How do I prepare for a successful family law mediation?

Tips for preparing for a successful family law mediation

Mediation is a way in which parties can negotiate the terms of their separation outside of court. There are situations where mediation is a requirement prior to taking your family law dispute through the courts and situations where parties choose mediation as it is often considered more informal, more amicable and more cost-effective. In this blog, we provide our top tips on preparing yourself for family law mediation.

Who attends mediation?

Mediation is attended by the parties in dispute. The mediation is conducted by a qualified, independent and impartial third party.

The mediator’s role is to guide the negotiations and help facilitate positive communications. The mediator will assist you and your former partner to find arrangements that work best for the children and the family and/or to reach a property settlement agreement.

When is mediation required by the courts?

In a parenting case, except in limited circumstances (including urgent matters and cases involving family violence), parties will be required to attend a mediation/family dispute resolution and make a genuine attempt to resolve their parenting dispute prior to issuing a Court application.

In financial matters, there is no requirement to attend mediation before applying to the Court. Even though it is not compulsory to mediate prior to applying to the Court for financial orders, it might be useful to engage a mediator, either with or without lawyers, to attempt to resolve your matter or at least narrow the issues in dispute. Also, once you have applied to the Court for financial orders, parties will often be ordered to participate in mediation if they have not already done so.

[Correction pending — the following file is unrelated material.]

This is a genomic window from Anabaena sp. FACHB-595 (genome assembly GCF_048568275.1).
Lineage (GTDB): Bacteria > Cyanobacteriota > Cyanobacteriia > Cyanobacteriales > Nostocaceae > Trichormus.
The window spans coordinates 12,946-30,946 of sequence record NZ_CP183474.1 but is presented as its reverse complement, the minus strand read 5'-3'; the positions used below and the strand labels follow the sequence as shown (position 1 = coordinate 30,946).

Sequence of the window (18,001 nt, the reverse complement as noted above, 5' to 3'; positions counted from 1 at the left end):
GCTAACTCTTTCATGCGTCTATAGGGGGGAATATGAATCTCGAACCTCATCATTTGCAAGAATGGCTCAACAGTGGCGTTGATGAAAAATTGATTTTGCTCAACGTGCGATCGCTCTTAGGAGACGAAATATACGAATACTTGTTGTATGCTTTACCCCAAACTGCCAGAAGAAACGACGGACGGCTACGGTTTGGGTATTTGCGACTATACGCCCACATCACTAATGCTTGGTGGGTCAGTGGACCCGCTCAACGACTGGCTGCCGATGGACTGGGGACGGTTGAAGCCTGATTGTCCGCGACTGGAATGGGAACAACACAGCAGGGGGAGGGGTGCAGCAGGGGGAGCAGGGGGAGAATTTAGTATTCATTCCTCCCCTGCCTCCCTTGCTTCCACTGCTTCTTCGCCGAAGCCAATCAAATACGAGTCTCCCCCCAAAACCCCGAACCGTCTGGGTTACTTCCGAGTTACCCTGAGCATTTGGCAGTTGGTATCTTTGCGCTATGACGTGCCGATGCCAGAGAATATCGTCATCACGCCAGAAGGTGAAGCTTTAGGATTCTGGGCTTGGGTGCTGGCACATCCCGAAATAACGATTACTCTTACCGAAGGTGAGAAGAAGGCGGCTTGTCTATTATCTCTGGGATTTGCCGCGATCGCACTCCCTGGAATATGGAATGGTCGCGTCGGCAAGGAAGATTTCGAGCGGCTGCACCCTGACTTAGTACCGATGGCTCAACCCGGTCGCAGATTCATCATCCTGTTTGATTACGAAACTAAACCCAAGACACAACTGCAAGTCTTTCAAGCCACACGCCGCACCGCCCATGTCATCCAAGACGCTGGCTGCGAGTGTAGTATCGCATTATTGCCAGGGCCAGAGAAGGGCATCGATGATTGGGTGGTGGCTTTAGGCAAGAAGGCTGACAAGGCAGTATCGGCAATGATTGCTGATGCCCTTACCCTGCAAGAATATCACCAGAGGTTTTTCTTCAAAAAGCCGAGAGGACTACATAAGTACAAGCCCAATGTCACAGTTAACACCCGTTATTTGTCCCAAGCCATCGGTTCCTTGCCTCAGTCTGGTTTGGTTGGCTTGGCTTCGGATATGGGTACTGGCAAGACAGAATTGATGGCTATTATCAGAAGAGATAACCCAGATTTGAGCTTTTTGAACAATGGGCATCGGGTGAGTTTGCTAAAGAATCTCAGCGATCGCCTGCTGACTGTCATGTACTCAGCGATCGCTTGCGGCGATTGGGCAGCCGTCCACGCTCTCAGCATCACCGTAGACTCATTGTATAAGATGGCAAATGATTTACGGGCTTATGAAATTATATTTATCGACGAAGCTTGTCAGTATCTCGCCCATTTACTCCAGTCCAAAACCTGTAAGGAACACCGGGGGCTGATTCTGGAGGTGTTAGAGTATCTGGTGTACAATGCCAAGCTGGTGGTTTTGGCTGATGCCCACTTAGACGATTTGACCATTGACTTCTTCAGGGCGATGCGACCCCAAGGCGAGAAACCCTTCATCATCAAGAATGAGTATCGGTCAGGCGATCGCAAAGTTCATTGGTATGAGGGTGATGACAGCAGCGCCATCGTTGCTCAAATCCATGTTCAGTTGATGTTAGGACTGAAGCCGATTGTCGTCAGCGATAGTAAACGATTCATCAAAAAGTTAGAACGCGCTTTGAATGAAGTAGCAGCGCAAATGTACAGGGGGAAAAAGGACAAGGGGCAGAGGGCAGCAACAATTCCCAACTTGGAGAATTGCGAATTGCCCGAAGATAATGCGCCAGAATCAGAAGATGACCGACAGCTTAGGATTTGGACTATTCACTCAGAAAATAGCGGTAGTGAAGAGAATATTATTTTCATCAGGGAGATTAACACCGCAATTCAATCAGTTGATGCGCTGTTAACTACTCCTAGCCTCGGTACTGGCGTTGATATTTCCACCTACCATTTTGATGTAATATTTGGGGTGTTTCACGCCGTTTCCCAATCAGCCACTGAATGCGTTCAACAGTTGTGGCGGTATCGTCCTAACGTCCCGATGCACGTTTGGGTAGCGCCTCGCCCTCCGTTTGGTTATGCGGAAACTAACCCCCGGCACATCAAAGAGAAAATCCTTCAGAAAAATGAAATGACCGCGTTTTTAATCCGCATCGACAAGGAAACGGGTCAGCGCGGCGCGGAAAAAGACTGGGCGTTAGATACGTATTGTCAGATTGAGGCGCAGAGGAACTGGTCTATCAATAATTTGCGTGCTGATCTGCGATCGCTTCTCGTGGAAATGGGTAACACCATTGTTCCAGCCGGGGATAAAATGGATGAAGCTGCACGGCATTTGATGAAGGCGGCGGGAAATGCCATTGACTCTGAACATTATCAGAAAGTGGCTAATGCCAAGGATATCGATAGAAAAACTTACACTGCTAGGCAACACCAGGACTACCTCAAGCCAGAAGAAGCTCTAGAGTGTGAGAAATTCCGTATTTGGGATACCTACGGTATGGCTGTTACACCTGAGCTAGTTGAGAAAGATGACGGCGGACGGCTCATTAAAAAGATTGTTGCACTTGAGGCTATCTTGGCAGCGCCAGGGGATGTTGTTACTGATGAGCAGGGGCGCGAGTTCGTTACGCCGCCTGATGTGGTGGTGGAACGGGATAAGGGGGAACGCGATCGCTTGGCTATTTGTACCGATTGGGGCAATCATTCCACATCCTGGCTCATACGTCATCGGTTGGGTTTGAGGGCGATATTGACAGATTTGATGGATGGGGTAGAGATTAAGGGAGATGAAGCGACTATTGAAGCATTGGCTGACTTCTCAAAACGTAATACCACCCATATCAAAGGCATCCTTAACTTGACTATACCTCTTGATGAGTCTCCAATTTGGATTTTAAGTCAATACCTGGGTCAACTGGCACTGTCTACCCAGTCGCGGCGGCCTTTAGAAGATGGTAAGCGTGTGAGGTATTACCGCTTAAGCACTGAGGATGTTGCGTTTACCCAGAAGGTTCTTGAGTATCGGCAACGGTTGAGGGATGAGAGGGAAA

Although not as formal as you might consider the courts to be, mediation is a serious and often highly successful process in family law disputes. Being as prepared as possible for your mediation will ensure higher prospects of success. The following tips should assist you to prepare for mediation.

1.  Consult with a lawyer

It is important to get advice early. A lawyer can help you:

  • understand your legal rights, entitlements and responsibilities;
  • explain the mediation process;
  • with any documentation that may be required to support your case; and
  • formulate a proposal.

Knowing how the mediation process works and where you stand can put you in a good position to negotiate with your former partner and help you to make good decisions early.

Your lawyer can also provide advice on the cost of proceeding to court if mediation is unsuccessful. This can be taken into account in considering any proposals made by your former partner.

2.  Gather any required documentation

The mediator may ask for information/documentation to be provided to them or exchanged with your former partner prior to the mediation. You should ensure that you comply fully with this request and that the information/documentation is exchanged in advance of the mediation to allow all parties a reasonable opportunity to review the material. 

This is particularly important in financial matters as you will need to determine the value of the assets, liabilities and financial resources in order to have productive property settlement negotiations at mediation.